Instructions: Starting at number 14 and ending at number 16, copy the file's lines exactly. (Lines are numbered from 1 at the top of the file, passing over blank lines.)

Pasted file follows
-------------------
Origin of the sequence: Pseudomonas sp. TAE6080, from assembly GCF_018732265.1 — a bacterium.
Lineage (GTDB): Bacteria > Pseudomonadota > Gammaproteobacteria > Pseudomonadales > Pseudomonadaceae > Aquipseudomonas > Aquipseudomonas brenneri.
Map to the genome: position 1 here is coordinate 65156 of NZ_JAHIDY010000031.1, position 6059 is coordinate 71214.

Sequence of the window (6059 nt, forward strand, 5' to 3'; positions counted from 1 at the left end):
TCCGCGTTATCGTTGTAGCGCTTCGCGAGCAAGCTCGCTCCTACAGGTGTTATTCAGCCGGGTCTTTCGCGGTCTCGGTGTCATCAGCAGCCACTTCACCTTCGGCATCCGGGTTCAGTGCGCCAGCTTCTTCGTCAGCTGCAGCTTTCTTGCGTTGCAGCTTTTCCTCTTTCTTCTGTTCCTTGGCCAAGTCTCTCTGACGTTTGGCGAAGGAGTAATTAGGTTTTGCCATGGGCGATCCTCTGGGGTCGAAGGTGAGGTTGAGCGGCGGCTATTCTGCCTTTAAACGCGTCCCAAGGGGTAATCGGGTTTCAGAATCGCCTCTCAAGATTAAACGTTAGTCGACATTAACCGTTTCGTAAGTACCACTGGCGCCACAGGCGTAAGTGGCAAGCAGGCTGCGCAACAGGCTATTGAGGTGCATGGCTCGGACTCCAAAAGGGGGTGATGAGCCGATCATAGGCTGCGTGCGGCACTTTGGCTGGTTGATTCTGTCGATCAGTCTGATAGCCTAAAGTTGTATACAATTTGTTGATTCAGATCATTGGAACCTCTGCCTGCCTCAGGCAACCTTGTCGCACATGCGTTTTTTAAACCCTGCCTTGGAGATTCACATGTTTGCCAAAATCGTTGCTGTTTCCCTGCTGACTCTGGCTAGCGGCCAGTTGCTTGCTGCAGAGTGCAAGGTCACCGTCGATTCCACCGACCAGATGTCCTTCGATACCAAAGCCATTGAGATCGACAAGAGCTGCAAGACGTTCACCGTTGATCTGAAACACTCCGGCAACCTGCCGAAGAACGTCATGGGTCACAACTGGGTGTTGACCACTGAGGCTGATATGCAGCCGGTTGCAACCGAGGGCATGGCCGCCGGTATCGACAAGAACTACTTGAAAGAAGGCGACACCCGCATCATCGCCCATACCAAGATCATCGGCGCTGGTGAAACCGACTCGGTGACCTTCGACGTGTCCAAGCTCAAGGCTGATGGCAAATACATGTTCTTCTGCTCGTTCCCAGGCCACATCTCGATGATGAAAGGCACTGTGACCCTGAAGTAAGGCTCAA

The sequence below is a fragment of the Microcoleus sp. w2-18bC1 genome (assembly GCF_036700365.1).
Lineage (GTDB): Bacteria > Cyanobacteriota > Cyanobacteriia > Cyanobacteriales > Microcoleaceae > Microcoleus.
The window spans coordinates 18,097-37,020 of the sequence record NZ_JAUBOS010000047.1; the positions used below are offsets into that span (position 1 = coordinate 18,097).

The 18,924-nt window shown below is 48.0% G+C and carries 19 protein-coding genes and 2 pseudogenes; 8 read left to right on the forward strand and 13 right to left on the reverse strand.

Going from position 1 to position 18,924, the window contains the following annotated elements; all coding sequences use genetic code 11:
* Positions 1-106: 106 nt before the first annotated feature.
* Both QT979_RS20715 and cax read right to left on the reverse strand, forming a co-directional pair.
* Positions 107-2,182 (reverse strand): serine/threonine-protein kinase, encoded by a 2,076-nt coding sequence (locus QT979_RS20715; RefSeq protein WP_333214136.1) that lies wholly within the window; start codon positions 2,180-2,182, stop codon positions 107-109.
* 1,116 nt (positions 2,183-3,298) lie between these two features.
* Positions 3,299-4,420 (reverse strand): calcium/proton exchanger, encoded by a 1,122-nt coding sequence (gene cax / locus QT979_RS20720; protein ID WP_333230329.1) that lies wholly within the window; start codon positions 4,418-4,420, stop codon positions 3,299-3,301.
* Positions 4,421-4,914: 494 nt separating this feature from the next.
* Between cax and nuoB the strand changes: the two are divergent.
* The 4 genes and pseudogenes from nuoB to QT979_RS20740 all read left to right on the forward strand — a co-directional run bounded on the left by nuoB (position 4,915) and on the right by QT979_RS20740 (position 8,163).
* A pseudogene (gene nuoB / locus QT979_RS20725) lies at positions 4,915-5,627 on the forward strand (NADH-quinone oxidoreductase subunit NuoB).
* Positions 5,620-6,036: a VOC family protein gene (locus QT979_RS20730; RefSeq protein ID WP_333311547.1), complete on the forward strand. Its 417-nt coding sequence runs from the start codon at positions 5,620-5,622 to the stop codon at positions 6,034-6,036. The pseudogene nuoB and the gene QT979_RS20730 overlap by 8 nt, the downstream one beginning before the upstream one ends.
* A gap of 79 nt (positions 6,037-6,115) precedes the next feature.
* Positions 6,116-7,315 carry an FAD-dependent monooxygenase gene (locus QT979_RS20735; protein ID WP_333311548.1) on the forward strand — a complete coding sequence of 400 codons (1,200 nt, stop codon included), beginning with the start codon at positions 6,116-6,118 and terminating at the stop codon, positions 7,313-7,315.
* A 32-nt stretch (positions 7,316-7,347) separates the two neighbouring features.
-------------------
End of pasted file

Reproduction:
* 1,116 nt (positions 2,183-3,298) lie between these two features.
* Positions 3,299-4,420 (reverse strand): calcium/proton exchanger, encoded by a 1,122-nt coding sequence (gene cax / locus QT979_RS20720; protein ID WP_333230329.1) that lies wholly within the window; start codon positions 4,418-4,420, stop codon positions 3,299-3,301.
* Positions 4,421-4,914: 494 nt separating this feature from the next.